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What's New With Dinosaurs?Whats-New-With-Dinosaurs

  • Subject:
  • |
  • Grade(s): 6-8
  • |
  • Duration: Two class periods

Lesson Plan Sections


Students will do the following:
1. Learn about a controversy among scientists over whether dinosaurs were warm-blooded or cold-blooded
2. Discover why our understanding of dinosaurs is still evolving.


The class will need the following:
Internet access
Print resources about dinosaurs


1. Tell students that there is much information about dinosaurs, but as scientists continue to learn about these fascinating creatures, they modify their understanding of them. Take a few minutes to find out from students what they believe to be true about dinosaurs. To help focus the discussion, ask the following questions:
  • When did dinosaurs live?
  • Did they all live at the same time?
  • What did they eat?
  • On which continents did they live?
  • What animals alive today are most closely associated with or related to dinosaurs?
Write down students' responses on a sheet of newsprint. They may mention that there are many kinds of dinosaurs, that some ate other dinosaurs while others ate plants, and that dinosaurs became extinct a long time ago.
2. Explain that a major scientific controversy about dinosaurs is whether they were reptiles or birds. A related issue is whether dinosaurs were cold-blooded or warm-blooded. Warm-blooded animals can generate heat and moderate their own temperatures. The body temperature of a cold-blooded animal is dependent on the temperature of its environment. In this lesson, students will follow the debates of scientists who are trying to determine how to categorize dinosaurs. As students probably know, reptiles are cold-blooded, while birds are warm-blooded. Learning how dinosaurs regulated their body temperatures will help scientists determine which type of animal dinosaurs most closely resembled. Tell students that today they will trace the work of scientists who are working on these issues.
3. Before students begin their research, they should review the steps of the scientific process and become familiar with the scientific words that describe how animals regulate their body temperatures. Students must be familiar with the terms listed below. Make these terms and their definitions available to students, either on the overhead or as a handout.
  • endothermic: The scientific term describing warm-blooded animals that can generate heat within their body to regulate their body temperatures. Birds and mammals are endothermic. Scientists use the term homeothermic to describe the ability of certain types of animals to maintain their body temperatures.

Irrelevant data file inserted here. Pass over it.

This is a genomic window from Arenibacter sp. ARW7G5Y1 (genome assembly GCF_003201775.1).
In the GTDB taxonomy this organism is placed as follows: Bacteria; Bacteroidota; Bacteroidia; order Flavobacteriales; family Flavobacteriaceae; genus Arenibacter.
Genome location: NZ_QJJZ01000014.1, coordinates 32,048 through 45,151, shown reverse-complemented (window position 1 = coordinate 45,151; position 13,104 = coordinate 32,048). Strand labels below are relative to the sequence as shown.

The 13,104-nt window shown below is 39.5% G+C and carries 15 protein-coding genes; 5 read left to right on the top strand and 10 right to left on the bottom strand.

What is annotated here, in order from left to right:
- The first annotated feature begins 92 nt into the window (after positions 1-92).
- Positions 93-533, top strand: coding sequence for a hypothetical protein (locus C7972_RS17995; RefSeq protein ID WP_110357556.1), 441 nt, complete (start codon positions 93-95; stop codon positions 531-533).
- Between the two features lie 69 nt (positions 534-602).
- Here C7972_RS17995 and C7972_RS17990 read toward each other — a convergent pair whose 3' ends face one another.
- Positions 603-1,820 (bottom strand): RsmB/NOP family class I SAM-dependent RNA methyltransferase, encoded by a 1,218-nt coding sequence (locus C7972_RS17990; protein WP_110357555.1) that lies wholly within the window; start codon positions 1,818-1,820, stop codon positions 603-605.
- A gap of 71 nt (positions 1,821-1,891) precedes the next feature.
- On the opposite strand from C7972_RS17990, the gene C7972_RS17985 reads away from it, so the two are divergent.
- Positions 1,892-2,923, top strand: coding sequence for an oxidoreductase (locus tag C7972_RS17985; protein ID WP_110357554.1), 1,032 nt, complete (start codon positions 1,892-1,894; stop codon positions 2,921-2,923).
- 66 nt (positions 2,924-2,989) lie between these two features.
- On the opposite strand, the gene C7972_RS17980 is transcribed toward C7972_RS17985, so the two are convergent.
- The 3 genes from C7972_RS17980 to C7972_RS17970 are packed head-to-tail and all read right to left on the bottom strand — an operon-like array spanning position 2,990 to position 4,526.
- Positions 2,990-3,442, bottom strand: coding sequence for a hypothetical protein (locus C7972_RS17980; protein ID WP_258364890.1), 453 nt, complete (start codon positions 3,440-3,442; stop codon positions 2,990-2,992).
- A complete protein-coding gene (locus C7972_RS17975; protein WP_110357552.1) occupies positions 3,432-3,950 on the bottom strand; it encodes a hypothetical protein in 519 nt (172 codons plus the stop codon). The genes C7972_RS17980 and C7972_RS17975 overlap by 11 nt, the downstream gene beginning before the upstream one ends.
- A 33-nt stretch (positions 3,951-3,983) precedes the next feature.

• ectothermic: The scientific term describing cold-blooded animals that rely on the environment to regulate their body temperatures; if it is warm, the animal is warm, and if it is cold, the animal is cold. Reptiles are ectothermic. Scientists use the term poikilothermic to describe the condition of having a fluctuating internal body temperature.
4. Divide students into two groups. Have one group take the position that dinosaurs were endothermic, and have the second group take the position that dinosaurs were ectothermic. Each group must do the following:
  • Research the scientific evidence supporting the group's position. Students should include what scientists know about the dinosaurs' environments and physical features that support the position.
  • Based on their research, students should work together to write a paragraph explaining the evidence supporting their position, as well as information that might make their position less plausible.
5. The Web sites listed below provide the information students need to complete the activity.

General information:
The Dinosauria

Information supporting the theory that dinosaurs were endothermic:
Are Birds Really Dinosaurs?
Theropod Dinosaurs
The Dromaeosauridae
Evidence for Endothermy in Dinosaurs

General information:
The Dinosauria
Fossil Record
Early Dinosaur Discoveries in North America

Hypotheses supporting the theory that dinosaurs were ectothermic:
Evidence for Ectothermy in Dinosaurs

6. Give students time in class to complete their research and write their group paragraphs. During the next class period, have each group present its findings. Then discuss the reasons that scientists are having trouble resolving this controversy. Issues to discuss include the following:
  • There were many kinds of dinosaurs with a variety of characteristics, making it difficult to develop a theory that applies to all of them.
  • It is possible that the structure of dinosaurs was different from both reptiles and birds, making it difficult to use these animals as bases of comparison.
  • It is possible that dinosaurs were ectothermic at first but then evolved into endothermic creatures.